I have often been blamed to be a lenient manager.
"Ananya, You are too lenient ! Your team is very independent. In the town hall meetings , they always raise some point or the other ... "
"Well ... "
"They take advantage of your liberal attitude. They always seem to be so happy and confident . They are hardly seen working late hours..... "
"But my teams have achieved the best performance awards !" I said
"See... that is why .... you have been too lenient in giving them good appraisal ratings . We are quite strict and do not mince words in the appraisal discussions."
In such conversations, I do not continue further.
But the fact is that , my teams always performed the best, always met their target and contributed well in the overall organizational growth. They were cohesive lots who fought and argued in the team meetings, but once they went out of the meeting, they always spoke the same thing . Sometimes they agreed to disagree.
They were a happy lot, really enjoying their work.
Everybody has their own leadership style.
There is no "Good" or "Bad" leadership style. The style has to meet the situation, the audience and the organization. I personally do not believe in typecasting a style as "lenient" or "strict".
The leader has to lead the team to success.
Any manager will tell you that his or her ideal staff is self-sufficient, conscientious, and trustworthy. With only the lightest supervision, they can essentially manage themselves. Sometimes, you will stumble upon employees like this by blind luck. More often, managers who are able to take a hands-off approach have invested a great deal of effort at the start of the employment relationship training, mentoring, and establishing clear performance and conduct guidelines.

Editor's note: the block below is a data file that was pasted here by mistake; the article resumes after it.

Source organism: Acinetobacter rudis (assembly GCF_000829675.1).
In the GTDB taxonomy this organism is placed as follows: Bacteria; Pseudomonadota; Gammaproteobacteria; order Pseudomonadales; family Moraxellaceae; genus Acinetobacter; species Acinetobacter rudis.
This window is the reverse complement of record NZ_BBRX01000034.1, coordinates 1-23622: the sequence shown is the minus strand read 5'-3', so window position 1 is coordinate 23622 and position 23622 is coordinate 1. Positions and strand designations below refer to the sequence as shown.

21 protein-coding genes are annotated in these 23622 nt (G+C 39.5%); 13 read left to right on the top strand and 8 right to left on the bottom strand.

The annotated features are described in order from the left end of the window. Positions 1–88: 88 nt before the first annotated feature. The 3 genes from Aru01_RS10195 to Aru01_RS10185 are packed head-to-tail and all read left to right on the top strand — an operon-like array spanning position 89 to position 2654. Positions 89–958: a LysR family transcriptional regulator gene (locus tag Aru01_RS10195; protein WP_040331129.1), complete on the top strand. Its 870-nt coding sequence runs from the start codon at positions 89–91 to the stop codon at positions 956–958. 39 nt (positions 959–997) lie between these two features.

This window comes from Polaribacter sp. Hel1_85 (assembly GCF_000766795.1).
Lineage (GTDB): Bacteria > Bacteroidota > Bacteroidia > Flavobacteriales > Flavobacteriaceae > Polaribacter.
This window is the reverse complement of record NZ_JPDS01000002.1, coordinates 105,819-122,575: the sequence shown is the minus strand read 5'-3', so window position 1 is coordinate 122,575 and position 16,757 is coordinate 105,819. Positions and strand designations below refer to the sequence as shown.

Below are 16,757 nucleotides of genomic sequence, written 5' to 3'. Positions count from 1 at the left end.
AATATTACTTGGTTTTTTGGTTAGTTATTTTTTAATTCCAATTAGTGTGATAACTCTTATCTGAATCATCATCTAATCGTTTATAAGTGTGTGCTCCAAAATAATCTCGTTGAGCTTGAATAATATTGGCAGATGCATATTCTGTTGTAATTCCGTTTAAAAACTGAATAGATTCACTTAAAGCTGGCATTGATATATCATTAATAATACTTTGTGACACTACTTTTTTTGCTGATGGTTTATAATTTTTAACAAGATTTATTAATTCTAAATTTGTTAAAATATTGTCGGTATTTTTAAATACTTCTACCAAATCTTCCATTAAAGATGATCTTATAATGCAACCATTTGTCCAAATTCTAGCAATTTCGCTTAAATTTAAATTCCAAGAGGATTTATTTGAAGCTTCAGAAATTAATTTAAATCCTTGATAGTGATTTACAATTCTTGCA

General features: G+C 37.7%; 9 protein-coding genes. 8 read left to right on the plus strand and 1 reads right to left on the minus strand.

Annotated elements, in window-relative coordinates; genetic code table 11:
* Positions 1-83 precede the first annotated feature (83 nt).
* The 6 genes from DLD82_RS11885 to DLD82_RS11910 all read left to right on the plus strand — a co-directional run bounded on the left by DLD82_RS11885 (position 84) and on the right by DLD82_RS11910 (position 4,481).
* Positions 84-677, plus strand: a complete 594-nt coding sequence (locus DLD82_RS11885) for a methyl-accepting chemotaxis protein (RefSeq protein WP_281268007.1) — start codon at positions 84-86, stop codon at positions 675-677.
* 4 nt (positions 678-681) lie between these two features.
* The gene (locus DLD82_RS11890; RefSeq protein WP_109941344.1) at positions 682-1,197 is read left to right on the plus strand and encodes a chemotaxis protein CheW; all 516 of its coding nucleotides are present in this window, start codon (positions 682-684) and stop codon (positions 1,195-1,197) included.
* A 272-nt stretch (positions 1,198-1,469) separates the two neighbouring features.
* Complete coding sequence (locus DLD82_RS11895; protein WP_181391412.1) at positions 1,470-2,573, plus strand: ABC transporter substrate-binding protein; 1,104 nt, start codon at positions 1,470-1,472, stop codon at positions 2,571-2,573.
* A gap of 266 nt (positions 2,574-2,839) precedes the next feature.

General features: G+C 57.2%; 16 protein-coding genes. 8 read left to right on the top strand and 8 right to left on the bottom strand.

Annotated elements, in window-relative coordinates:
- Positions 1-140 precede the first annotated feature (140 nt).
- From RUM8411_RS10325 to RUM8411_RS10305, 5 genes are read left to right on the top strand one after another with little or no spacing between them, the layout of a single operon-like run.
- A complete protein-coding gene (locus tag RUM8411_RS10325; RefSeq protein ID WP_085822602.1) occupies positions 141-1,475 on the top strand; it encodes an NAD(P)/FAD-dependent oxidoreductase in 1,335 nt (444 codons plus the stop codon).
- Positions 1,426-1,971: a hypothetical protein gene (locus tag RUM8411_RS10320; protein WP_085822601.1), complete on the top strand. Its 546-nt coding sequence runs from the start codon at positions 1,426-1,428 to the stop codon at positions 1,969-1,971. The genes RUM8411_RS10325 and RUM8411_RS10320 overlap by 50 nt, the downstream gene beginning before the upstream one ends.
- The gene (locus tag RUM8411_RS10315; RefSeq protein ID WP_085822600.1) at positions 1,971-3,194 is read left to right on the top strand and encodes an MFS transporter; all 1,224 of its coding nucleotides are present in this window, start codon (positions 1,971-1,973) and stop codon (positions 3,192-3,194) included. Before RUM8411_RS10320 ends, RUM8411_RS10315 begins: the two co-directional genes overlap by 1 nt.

It is almost like bringing up kids.
The manager has to trust the team and treat them like adults , capable of managing themselves. They should be taken towards being a "self-managed " team. This happens gradually, but the leader must constantly drive their team towards this goal.
Once the manager senses that the team can handle the freedom, only then, slowly and steadily the team becomes independent .
I have seen the team taking ownership and pride when they feel that they are the decision makers. It is not true that they do not put in extra effort, but fact is that there is so much of teamwork that the workload gets shared. I have observed my team members staying late nights to solve a problem in spite of my telling them to go home and complete the work next day.
As a general rule, it is a bad idea for supervisors to become overly friendly with their employees, but the leader has to know how to be empathetic and where to draw the line .
Even as you demonstrate genuine caring, you must preserve some professional distance. Otherwise, you will risk insubordination and the appearance of impropriety.
The leader should endeavor to set appropriate boundaries at the workplace so that s/he does not compromise on the capacity to be the boss when the needs be.
S/he should shift the focus from winning the love of the employees to managing a successful business. At the same time, the team should feel one with the manager, ready to take up challenges and achieve goals happily and efficiently. The leader should be capable of changing his style at the right time and at the right situation.
The feeling is really exhilarating and satisfying.
I feel that somehow, somewhere I have managed to touch their lives.